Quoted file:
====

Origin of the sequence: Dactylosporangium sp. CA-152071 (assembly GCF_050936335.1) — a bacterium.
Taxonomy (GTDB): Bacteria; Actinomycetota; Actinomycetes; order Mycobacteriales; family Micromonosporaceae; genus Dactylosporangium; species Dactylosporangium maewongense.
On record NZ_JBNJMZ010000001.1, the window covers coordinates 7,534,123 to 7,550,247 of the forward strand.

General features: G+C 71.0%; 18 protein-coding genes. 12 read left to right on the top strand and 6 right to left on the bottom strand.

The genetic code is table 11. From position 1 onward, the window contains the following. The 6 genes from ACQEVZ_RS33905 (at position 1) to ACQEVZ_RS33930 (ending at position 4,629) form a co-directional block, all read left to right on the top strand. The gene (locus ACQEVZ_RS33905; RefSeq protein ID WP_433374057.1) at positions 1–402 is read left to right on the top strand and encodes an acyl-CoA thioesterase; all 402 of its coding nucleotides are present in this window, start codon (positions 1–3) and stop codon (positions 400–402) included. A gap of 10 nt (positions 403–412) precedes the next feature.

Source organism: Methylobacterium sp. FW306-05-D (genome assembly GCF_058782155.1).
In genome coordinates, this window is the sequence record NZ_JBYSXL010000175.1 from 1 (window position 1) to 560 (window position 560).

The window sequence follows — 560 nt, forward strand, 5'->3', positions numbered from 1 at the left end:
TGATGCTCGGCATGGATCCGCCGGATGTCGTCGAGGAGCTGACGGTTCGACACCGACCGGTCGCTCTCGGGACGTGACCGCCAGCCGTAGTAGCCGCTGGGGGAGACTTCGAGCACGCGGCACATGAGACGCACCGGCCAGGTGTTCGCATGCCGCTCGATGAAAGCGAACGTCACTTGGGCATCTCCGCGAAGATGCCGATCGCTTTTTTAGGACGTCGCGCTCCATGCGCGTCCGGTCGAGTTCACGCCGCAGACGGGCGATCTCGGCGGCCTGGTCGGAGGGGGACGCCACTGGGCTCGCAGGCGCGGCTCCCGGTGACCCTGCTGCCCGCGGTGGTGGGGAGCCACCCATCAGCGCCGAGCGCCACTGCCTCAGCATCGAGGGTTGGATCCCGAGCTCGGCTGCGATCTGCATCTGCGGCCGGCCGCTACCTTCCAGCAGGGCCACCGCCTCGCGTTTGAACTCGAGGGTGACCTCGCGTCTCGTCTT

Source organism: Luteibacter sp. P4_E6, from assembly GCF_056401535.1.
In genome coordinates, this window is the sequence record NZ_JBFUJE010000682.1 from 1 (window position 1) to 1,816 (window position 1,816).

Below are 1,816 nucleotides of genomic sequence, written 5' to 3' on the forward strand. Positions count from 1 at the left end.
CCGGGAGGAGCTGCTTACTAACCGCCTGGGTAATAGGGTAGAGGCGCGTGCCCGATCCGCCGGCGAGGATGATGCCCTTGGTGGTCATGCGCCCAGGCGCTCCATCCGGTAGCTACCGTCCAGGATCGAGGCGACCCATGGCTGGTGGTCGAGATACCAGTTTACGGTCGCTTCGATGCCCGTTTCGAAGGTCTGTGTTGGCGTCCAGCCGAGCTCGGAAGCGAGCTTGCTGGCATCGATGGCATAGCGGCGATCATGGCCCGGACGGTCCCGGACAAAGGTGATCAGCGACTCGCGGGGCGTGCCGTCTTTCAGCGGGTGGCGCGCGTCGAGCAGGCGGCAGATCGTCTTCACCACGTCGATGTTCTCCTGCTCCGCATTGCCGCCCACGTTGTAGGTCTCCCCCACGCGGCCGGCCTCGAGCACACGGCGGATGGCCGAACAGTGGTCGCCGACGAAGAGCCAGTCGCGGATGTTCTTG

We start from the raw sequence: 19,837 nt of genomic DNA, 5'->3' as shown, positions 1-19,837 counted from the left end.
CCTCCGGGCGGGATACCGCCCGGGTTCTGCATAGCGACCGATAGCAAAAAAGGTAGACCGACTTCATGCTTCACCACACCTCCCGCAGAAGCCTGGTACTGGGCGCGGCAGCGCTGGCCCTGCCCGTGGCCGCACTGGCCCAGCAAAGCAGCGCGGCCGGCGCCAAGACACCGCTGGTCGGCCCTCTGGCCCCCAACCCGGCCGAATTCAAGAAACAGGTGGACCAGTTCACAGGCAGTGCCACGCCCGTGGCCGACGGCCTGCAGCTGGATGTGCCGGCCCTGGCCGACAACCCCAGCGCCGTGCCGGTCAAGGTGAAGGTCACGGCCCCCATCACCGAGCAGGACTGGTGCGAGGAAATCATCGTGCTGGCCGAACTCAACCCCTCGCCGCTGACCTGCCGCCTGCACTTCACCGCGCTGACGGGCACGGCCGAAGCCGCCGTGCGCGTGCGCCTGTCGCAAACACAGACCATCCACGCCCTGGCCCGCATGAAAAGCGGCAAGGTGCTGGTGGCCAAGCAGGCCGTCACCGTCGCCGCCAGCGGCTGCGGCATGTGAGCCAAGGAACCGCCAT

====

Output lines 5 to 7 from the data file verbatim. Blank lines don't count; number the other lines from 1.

The genetic code is table 11. From position 1 onward, the window contains the following. The 6 genes from ACQEVZ_RS33905 (at position 1) to ACQEVZ_RS33930 (ending at position 4,629) form a co-directional block, all read left to right on the top strand. The gene (locus ACQEVZ_RS33905; RefSeq protein ID WP_433374057.1) at positions 1–402 is read left to right on the top strand and encodes an acyl-CoA thioesterase; all 402 of its coding nucleotides are present in this window, start codon (positions 1–3) and stop codon (positions 400–402) included. A gap of 10 nt (positions 403–412) precedes the next feature.

Source organism: Methylobacterium sp. FW306-05-D (genome assembly GCF_058782155.1).
In genome coordinates, this window is the sequence record NZ_JBYSXL010000175.1 from 1 (window position 1) to 560 (window position 560).